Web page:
Webding3.jpg

Posted by Chuck Dupree at January 03, 2009 02:10 AM
Email this entry to:


Your email address:


Message (optional):


Comments

If the Bush takeover is complete, and if the looting has been as extreme as it sometimes appears to be, we will have returned to what I would term "economic feudalism". Next up. The economic dark ages. Russia has regressed since embracing capitalism (see Klein's The Shock Doctrine) and seems to be close to the dark ages if not already in it: suicide up 100% since communist policies were in place, violent crime up 400%, the population has been declining each year since capitalism was instituted there, and on and on. The looting was complete. To quote the man lauded by the capitalists for his work- Dr. Zhivago, Boris Pasternak: "I understood the need for the revolution, but why did it have to be so violent". When we introduced capitalism in Russia, we induced more death and destruction on the Soviet Union than the Revolution in 1917 did. These statistics won't come from the US Government. But Naomi Klein has meticulously researched the records and revealed the truth, much like the great journalist I.F. Stone used to do.

The future for America looks dark, at least as viewed from the reality of Naomi Klein's greatest work of historiography, The Shock Doctrine.

Posted by: Buck on January 3, 2009 9:06 AM

As to the question: What do we do, Klein has a list of organizations that are set up to resist the takeover of our financial system and the theft of our resources by the Bush scoundrels:

http://www.naomiklein.org/shock-doctrine/get-involved

And if you've got more chutzpah than I do, you might try this approach, or something similar:

http://www.naomiklein.org/node/836

Posted by: Buck on January 3, 2009 9:29 AM

Paul Craig Roberts summed it up rather neatly a little over a year ago:

The Romans brought on their own demise, but it took them centuries. Bush has finished America in a mere 7 years.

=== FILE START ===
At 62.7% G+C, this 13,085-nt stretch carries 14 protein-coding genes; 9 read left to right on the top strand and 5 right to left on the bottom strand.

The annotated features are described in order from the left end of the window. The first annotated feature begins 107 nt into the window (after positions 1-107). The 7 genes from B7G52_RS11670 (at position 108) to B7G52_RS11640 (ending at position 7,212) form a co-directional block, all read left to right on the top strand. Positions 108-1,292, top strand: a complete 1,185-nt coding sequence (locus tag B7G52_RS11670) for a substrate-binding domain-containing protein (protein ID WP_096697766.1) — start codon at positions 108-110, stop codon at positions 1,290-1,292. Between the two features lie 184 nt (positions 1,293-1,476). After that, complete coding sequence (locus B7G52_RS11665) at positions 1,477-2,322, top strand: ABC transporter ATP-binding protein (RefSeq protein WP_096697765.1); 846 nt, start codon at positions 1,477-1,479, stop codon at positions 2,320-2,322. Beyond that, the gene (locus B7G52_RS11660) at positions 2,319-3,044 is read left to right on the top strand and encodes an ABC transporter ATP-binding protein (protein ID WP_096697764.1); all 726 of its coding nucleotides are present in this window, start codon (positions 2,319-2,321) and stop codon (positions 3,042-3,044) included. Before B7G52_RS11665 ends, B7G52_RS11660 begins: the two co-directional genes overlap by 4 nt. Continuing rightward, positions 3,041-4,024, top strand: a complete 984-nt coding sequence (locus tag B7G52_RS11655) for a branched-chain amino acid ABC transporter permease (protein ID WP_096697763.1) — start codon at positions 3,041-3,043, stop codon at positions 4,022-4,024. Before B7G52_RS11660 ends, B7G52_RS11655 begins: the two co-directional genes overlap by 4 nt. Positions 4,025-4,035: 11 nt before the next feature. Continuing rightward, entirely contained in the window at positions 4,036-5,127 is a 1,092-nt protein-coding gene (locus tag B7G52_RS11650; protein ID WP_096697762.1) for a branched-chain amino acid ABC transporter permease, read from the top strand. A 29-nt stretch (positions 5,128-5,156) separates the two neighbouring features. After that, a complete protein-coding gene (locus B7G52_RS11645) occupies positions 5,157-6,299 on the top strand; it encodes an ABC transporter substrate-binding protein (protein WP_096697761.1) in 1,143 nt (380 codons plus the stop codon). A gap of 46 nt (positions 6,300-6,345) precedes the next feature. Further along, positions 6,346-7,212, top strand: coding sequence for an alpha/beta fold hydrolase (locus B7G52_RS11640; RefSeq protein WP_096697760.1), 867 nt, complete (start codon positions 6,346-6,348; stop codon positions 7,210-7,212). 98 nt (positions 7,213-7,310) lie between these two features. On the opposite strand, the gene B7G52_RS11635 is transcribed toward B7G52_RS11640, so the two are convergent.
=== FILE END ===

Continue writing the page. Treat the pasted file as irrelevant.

Indeed. But if our decline is indeed underway, if our republic is moribund, then it started under Saint Ronald of Reagan. Specifically with Iran-Contra. But it's not Reagan who bears the blame, but those who decided before the hearings started that impeachment was off the table. And what was their reasoning? That the Ronster was just too darn popular to be held accountable.

That's the Rubicon, folks. The Founders knew their history. They were painfully aware of the track record of both republics and democracies. They did everything they could to set up a system that would give this one better odds. They anticipated greed, corruption, venality. But they did not anticipate that the branches charged with acting as a brake on the executive would simply shrug their shoulders and mutter, "He's just too popular." I guess we can't blame them for that, really. Men who had very much risked their lives, their fortunes and their honor most likely could not conceive of their successors being afraid to risk their approval ratings.

And so, here we are.

A couple of years ago, my son took a course in ancient empires at the community college. As I drove him home one evening he said to me, "We're sort of in decline now, aren't we?" I had to agree that seemed to be the case. "I thought it might happen within the lifetime of my children," I told him. "I never dreamed it would happen within the lifetime of my cats."

Neither of us said anything after that...

Posted by: Roddy McCorley on January 3, 2009 2:05 PM

As long as Americans continue to believe that George W. Bush is and was the problem, there's no hope.

Posted by: Chuck Dupree on January 3, 2009 4:48 PM
Post a comment
Name:


Email Address:


URL:


Comments:


Remember info?